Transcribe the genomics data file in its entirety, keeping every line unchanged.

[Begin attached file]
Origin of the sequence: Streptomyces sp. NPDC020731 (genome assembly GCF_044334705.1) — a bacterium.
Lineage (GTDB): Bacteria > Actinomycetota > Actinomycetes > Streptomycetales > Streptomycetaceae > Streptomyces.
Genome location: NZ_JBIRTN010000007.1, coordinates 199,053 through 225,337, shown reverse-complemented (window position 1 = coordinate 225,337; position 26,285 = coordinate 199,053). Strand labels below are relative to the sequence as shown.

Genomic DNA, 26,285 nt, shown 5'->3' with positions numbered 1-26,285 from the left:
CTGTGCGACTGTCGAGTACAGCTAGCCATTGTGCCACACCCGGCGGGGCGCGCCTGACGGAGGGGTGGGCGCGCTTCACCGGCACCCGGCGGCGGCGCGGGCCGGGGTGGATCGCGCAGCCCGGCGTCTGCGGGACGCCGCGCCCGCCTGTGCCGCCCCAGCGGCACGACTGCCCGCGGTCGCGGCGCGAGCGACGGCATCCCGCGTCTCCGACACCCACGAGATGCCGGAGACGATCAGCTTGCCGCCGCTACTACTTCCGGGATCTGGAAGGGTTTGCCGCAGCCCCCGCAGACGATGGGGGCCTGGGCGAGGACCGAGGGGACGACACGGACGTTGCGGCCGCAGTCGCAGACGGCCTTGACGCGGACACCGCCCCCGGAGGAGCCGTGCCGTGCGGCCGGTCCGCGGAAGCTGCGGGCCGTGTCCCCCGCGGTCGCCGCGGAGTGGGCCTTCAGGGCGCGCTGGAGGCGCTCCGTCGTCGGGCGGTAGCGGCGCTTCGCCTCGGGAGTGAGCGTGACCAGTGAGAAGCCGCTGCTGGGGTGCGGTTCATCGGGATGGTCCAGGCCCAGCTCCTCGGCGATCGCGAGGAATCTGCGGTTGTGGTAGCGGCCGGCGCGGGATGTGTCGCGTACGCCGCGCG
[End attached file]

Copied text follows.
Origin of the sequence: Streptomyces sp. NPDC020731 (genome assembly GCF_044334705.1) — a bacterium.
Lineage (GTDB): Bacteria > Actinomycetota > Actinomycetes > Streptomycetales > Streptomycetaceae > Streptomyces.
Genome location: NZ_JBIRTN010000007.1, coordinates 199,053 through 225,337, shown reverse-complemented (window position 1 = coordinate 225,337; position 26,285 = coordinate 199,053). Strand labels below are relative to the sequence as shown.

Genomic DNA, 26,285 nt, shown 5'->3' with positions numbered 1-26,285 from the left:
CTGTGCGACTGTCGAGTACAGCTAGCCATTGTGCCACACCCGGCGGGGCGCGCCTGACGGAGGGGTGGGCGCGCTTCACCGGCACCCGGCGGCGGCGCGGGCCGGGGTGGATCGCGCAGCCCGGCGTCTGCGGGACGCCGCGCCCGCCTGTGCCGCCCCAGCGGCACGACTGCCCGCGGTCGCGGCGCGAGCGACGGCATCCCGCGTCTCCGACACCCACGAGATGCCGGAGACGATCAGCTTGCCGCCGCTACTACTTCCGGGATCTGGAAGGGTTTGCCGCAGCCCCCGCAGACGATGGGGGCCTGGGCGAGGACCGAGGGGACGACACGGACGTTGCGGCCGCAGTCGCAGACGGCCTTGACGCGGACACCGCCCCCGGAGGAGCCGTGCCGTGCGGCCGGTCCGCGGAAGCTGCGGGCCGTGTCCCCCGCGGTCGCCGCGGAGTGGGCCTTCAGGGCGCGCTGGAGGCGCTCCGTCGTCGGGCGGTAGCGGCGCTTCGCCTCGGGAGTGAGCGTGACCAGTGAGAAGCCGCTGCTGGGGTGCGGTTCATCGGGATGGTCCAGGCCCAGCTCCTCGGCGATCGCGAGGAATCTGCGGTTGTGGTAGCGGCCGGCGCGGGATGTGTCGCGTACGCCGCGCG